Notebooks in disguise: Asus VivoTab 810 reviewed

While every manufacturer under the sun is trying to come up with a way to solve the laptop or tablet dilemma for customers, Asus is turning to a design that has made it very famous over the last couple of years.


Designed from the same concept that Asus has been using for its Transformer computers, the VivoTab is a hybrid tablet that runs Windows instead of the Android it chooses to use on the Transformer series of machines.

Under the hood, the techonlogy is very familiar, with Asus opting for the Intel Atom chips we’re seeing on other 10 to 11 inch Windows 8 machines, the Z2760 clocked at 1.8GHz. This runs with a 2GB supply of RAM, while the storage is set to 64GB and can be boosted over the microSD slot.

This isn’t a 10 inch machine, though, and Asus has equipped this machine with an 11.6 inch Super IPS+ screen running the HD capable 1366×768 resolution, with several points of simultaneous touch. Corning’s scratch-resistant Gorilla Glass protects the display from any falls or sharp fingernail action, too.

Connectivity is about standard here, with WiFi 802.11 b/g/n, Bluetooth 4.0, and Near-Field Communication, while ports are the typical microHDMI and 3.5mm headset jack on the tablet section, with two full-size USB 2.0 ports on the dock.

Both the dock and the tablet section feature an Asus proprietary charge connector, though when the tablet is connected to the dock, the only charge point is on the dock itself.

There’s also a camera on this tablet, with an 8 megapixel backside illuminated module on the back, while the front features a 2 megapixel capable of grabbing HD images of you in a video conference.

A Wacom digitiser stylus has also been included in the box, making it possible for you to rely on a sharper method of interaction, and offering something close to a mouse, with buttons on-board.

Also included is a converter that can turn an unused Asus proprietary power port into a spare USB port, potentially offering three USBs available at once.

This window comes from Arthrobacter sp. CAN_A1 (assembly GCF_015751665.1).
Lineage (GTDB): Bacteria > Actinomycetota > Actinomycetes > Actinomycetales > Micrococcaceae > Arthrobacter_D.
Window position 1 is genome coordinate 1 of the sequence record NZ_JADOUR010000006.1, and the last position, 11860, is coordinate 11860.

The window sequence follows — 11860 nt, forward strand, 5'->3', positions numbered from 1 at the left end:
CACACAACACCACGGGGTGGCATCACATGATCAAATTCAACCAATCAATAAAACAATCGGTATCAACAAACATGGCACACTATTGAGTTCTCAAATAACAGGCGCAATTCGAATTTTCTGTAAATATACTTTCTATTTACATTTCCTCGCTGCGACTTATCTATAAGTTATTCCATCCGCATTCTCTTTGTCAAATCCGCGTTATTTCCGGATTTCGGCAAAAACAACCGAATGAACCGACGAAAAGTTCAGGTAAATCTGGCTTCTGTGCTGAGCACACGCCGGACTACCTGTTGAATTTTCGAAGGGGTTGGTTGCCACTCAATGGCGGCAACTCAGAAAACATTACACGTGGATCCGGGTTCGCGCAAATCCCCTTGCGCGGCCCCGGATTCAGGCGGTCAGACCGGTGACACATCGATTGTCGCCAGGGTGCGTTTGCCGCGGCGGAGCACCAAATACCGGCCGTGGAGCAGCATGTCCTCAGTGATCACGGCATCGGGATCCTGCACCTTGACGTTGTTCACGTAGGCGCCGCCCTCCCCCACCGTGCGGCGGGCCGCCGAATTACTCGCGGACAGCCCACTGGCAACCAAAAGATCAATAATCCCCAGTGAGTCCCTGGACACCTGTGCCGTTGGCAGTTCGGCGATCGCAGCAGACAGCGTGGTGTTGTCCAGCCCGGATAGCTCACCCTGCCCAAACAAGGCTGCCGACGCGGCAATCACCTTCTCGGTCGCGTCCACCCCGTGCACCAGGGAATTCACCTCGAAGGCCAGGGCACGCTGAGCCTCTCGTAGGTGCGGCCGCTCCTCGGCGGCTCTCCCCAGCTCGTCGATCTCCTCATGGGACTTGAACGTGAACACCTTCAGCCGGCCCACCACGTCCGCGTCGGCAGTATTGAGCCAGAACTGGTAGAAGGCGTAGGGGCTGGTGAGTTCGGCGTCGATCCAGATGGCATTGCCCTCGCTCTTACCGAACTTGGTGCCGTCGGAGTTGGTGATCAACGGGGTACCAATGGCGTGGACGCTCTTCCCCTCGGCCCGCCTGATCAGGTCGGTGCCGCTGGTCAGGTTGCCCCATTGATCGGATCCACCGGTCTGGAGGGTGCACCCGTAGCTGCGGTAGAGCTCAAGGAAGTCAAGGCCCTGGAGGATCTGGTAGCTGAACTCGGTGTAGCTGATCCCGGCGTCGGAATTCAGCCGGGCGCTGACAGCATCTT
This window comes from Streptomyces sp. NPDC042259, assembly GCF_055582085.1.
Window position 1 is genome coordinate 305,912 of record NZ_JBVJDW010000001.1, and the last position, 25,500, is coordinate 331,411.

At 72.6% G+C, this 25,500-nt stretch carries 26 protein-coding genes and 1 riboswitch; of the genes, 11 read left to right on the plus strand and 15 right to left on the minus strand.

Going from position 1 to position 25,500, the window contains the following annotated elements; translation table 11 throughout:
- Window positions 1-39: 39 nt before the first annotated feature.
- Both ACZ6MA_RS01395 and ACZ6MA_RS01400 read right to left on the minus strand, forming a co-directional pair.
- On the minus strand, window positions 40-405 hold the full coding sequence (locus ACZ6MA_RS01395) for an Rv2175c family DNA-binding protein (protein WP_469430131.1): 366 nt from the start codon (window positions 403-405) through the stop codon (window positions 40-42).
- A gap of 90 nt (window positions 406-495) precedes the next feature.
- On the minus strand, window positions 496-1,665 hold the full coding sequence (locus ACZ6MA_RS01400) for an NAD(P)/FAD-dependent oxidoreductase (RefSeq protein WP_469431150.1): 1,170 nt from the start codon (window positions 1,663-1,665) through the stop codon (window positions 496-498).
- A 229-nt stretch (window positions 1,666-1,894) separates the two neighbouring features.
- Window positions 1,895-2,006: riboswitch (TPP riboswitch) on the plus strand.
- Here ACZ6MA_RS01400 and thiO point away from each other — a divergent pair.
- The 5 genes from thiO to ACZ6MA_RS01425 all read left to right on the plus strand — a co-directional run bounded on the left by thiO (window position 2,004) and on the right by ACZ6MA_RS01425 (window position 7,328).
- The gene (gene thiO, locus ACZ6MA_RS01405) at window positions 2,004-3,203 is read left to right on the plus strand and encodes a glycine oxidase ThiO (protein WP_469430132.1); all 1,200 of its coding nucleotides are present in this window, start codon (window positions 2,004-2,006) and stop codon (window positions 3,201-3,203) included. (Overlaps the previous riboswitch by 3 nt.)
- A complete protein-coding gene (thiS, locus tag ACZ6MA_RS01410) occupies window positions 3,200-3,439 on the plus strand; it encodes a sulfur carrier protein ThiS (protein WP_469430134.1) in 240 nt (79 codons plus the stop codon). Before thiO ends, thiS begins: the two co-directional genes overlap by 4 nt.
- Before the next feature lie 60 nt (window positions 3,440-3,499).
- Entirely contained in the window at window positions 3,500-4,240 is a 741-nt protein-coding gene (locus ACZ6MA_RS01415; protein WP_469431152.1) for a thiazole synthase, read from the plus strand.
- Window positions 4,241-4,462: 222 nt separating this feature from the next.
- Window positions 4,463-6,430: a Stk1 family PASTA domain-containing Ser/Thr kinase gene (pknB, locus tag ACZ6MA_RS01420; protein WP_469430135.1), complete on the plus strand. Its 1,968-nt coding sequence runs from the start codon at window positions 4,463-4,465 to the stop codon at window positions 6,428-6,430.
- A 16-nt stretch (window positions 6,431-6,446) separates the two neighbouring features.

A Windows logo sits on the front at the bottom of the screen, and acts as a touch button to activate the new Start screen.


Asus is practically the pioneer of the tablet-hybrid machine, with the first samples of this concept coming from the Asus Transformer TF101, a tablet that not only kept all of its innards inside the slate section, but also threw in a keyboard, mouse, ports, and extra battery in a docking section.

It’s like having a laptop when you’re not having a laptop, partnering the tablet with a proper wired keyboard that you can use on the plane (Bluetooth keyboards for the iPad and other tablets can’t be used in airplane mode), while recharging your battery in the process.

Here in the VivoTab 810, Asus has made a machine that looks like the next generation of Transformer products, but instead of using Android, Asus has gone with Windows 8, Microsoft’s desktop operating system that not only features support for touch through it’s neato grid-based Start screen, but also supports older applications circa Windows 7, Vista, and back to XP through the Desktop mode.

Making this possible is a processor we’re seeing pop up in quite a few of the Windows 8 tablets doing the rounds, and that’s the Intel Atom Z2760, a capable chip that brings with it two cores running at 1.8GHz, working alongside 2GB RAM and 64GB built-in storage.

Specs like these remind us of the VivoTab from Asus, and these devices are very similar, even if the screen is different, with the one in the 810 sitting at 11.6 inches, while the Smart is only 10.1.

Both, however, feature the same HD-ready 1366×768 resolution, so it’s a little like looking at the same screen with the same specs in the slate, so to speak.

There were too many “s” words there in a row for us, so the next part of the review will deal with something that lets go of that letter, and that’s performance.

Overall, this isn’t a killer machine, and reminds us of a netbook in the way it runs. While Windows 8 doesn’t exactly chew through the resources, the technology on-board still isn’t up to the same standard that you might find in either a 13 or 15 inch Ultrabook, with Intel Core i5 and i7 processors in those bad boys.